Released: Monday 26th December 2011
Director: David Fincher
Starring: Daniel Craig, Rooney Mara, Robin Wright, Christopher Plummer, Stellan Skarsgard and Joey Richardson.
Running Time: 157 mins
It’s typical for every single film fan to become a snob towards an American remake of a foreign film or an American adaptation of a foreign book. Some will say it’s for money, others because of general audience ignorance towards subtitles. But a small minority will stand up for any particular remake to say that it’s a chance to improve upon or correct the mistakes of the previous adaptation.
David Fincher made his name for making the ultimate serial killer film “Se7en” (1995), with his monochrome palette and seedy, depraved look at the human soul. He, then, found a new sense of maturity with his little seen masterpiece “Zodiac” (2007) – it was the JFK of serial killer films by focusing more on the investigation and the characters surrounding killings than the serial killer himself. Coming off the box-office and critical success of “The Social Network” (2010) – a film about socializing through the internet and computers – David Fincher has the accomplish tools to create his own version of Stig Larsson’s The Girl With The Dragon Tattoo.
With a wonderful anti-James Bond opening credit sequence with the irresistible cover version of Led Zeppelins “Immigrant Song”; The Girl With The Dragon Tattoo starts with Mikael Blomkvist being charged with libelling billionaire Hans Wennerstrom. Blomkvist is given the opportunity to investigate an unsolved 40-year-old murder of Harriet Vanger by Henrik Vanger (Christopher Plummer). On the other side of Stockholm, Lisabeth Salander (Rooney Mara) has to adjust to her new guardian Nils Bjurman (Yorick van Wageningen). Whilst working for Milton Security, Salander is soon assigned with Blomqvist to solve Vanger’s 40-year-old mystery.
This plot has been in the public consciousness over the past 2 years, so it must’ve been difficult for David Fincher and scriptwriter Steven Zaillian to create their own version of events. They both succeed with aplomb; The Girl With The Dragon Tattoo is a riveting two and half-hours of Swedish noir that will stick with you for a very long time.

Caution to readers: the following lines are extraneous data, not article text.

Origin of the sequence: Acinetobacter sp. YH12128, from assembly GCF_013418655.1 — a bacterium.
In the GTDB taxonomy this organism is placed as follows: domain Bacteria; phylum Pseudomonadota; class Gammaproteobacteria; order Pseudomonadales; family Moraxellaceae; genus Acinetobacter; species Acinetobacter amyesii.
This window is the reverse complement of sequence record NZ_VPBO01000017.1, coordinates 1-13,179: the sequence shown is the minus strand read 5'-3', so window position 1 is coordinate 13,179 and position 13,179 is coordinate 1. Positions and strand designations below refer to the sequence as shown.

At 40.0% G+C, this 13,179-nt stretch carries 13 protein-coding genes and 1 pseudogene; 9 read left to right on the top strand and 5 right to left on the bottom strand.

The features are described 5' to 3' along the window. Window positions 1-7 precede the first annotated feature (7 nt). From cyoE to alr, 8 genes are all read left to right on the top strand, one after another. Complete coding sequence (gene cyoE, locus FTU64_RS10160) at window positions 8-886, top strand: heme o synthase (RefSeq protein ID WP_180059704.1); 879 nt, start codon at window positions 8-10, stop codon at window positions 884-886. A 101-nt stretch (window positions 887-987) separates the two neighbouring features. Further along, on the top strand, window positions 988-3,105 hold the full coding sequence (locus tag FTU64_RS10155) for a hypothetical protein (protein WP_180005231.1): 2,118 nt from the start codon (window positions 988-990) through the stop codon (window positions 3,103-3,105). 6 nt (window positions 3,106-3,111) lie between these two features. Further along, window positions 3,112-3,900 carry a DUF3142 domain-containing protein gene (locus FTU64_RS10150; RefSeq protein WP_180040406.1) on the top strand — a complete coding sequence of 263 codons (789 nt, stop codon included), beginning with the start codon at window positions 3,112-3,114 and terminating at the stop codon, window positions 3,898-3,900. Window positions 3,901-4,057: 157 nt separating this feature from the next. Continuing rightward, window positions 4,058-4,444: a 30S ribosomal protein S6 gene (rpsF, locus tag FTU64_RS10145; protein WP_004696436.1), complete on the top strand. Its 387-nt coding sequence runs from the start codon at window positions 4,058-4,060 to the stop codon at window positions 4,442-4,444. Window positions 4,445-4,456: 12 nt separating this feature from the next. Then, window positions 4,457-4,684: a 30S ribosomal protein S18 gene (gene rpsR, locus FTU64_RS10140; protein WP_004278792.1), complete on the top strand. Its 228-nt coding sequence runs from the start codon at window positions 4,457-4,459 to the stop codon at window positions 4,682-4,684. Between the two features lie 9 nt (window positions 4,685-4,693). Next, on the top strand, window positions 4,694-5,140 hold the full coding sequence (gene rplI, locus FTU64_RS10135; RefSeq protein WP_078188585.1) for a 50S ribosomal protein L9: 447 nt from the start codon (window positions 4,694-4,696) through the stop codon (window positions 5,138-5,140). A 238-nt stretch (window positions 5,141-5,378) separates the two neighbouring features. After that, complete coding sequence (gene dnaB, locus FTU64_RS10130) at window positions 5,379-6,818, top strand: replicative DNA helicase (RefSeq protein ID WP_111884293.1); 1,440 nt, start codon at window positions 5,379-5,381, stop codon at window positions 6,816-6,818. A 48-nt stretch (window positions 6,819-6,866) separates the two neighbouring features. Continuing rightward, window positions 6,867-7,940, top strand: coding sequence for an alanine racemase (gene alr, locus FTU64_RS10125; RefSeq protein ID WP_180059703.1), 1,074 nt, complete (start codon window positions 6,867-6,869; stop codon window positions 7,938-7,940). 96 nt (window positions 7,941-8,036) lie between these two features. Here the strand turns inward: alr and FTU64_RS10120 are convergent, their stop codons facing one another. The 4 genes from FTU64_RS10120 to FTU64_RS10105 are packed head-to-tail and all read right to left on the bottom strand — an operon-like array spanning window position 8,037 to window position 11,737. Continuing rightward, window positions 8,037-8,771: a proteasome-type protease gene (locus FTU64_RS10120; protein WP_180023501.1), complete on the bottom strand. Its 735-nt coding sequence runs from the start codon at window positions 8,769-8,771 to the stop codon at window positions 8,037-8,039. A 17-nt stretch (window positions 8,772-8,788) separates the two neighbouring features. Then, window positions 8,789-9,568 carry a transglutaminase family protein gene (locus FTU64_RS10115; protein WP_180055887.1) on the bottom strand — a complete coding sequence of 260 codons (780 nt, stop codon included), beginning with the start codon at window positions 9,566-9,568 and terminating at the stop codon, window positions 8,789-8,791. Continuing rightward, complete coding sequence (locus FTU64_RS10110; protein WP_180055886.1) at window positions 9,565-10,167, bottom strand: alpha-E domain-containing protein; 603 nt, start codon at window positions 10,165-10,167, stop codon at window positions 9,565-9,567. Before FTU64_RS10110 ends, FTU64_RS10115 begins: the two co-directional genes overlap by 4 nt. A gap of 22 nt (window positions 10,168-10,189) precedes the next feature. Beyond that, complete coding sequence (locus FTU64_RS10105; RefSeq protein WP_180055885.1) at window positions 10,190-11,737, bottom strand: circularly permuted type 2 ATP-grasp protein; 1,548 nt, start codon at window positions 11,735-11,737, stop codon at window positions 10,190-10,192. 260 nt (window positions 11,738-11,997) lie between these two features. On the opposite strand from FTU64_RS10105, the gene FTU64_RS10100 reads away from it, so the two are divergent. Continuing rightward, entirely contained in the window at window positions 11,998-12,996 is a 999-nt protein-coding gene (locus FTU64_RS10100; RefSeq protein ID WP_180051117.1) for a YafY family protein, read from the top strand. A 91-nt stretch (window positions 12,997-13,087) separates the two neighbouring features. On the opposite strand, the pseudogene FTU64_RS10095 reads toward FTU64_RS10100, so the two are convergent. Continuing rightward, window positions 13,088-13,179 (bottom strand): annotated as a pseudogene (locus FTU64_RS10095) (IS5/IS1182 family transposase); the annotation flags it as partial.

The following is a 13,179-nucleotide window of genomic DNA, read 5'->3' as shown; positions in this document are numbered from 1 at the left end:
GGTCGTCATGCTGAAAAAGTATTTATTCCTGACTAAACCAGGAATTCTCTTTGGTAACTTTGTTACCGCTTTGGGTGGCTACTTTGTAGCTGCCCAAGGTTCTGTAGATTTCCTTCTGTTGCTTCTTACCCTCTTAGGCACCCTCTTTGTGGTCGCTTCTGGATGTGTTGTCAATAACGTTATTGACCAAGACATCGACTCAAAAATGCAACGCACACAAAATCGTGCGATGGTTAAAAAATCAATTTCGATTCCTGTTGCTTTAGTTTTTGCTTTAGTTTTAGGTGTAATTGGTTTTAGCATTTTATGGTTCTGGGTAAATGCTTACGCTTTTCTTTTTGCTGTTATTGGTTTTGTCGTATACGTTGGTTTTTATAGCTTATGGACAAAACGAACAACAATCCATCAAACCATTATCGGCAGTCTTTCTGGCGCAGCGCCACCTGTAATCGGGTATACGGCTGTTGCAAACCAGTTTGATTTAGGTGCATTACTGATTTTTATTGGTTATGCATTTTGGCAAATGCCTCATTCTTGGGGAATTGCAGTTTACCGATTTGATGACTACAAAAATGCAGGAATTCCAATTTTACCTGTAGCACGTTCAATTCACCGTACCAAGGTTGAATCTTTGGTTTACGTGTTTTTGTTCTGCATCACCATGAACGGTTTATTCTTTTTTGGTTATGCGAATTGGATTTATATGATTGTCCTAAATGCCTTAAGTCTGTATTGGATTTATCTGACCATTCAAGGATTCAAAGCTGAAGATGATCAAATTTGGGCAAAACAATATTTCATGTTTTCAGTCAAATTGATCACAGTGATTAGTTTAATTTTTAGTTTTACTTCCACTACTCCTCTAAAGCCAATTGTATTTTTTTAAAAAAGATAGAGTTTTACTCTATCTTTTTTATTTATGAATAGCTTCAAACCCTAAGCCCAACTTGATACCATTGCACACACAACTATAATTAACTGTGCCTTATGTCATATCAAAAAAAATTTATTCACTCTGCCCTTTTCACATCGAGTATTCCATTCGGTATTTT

Sure, this material isn’t a huge stretch for Fincher, but he’s relishing crafting an engaging, adult murder mystery that will no doubt challenge viewers with it’s bleak view of sadism, anti-Semitism and cruelty towards woman; he never backs away from the harsh reality of this frozen wasteland of morality. In the era of the “Saw” franchise and “Hostel” where torture, pain and suffering is shown to be a cool video game; Fincher realizes the audience have to understand how these diabolical characters operate in order for them to feel the horror and pain the characters are inflicting on others.
Much publicity was created when Rooney Mara won the coveted role of Lisabeth Salander and, here, she wholly justifies it. This is the performance of the year. Mara’s Lisabeth is girl whose been betrayed by her government for the majority of her life and when the only man she every trusted was taken away from her, she becomes reclusive and hostile towards other men, including Blomkvist. Mara, brilliantly, balances Lisabeth’s aggressiveness and vulnerability as she’s becoming more involved with “normal life” and as her relationship with Blomkvist evolves. At the same time, here’s a chilly, violent underpinning to Mara’s performance that makes her violent acts appear more visceral and damaging.
Daniel Craig gracefully gives Mara all the attention her performance needs, but he’s no slouch. Craig uses his cool screen presence and persona to anchor the film. He’s the voice of calm reason during the investigation and brings a certain amount of credibility to the role of Mikael Blomkvist, which helps as the film veers off into dark territory. Another mention should go to Yorick van Wageningen for his portrayal of Nils Bjurman, because he doesn’t go over the top, the sadism of Bjurman is simmering below the surface – he way he looks and devours Salander is horrifying and sickening – is a great piece of acting.
With a running time of 157 minutes, TGWTDT does have “The Lord Of Rings” syndrome – multiple endings. The last 10 minutes of TGWTDT drag a little as Fincher and Zaillian tie up all the loose end (the only fault in Zaillian’s brilliant adaptation) and there could’ve more definitive scenes between Blomkvist and Salander to let their relationship grow a little bit more. The inevitable director’s cut release will be definite must-see for the fans of this adaptation.
Despite the doubters of this American adaptation, Fincher and co have proved everyone it’s possible that Hollywood can create a faithful and brilliant film adaptation of a much-loved book. Let’s hope the sequels can sustain this level of brilliance. Mara wears the tattoos with pride.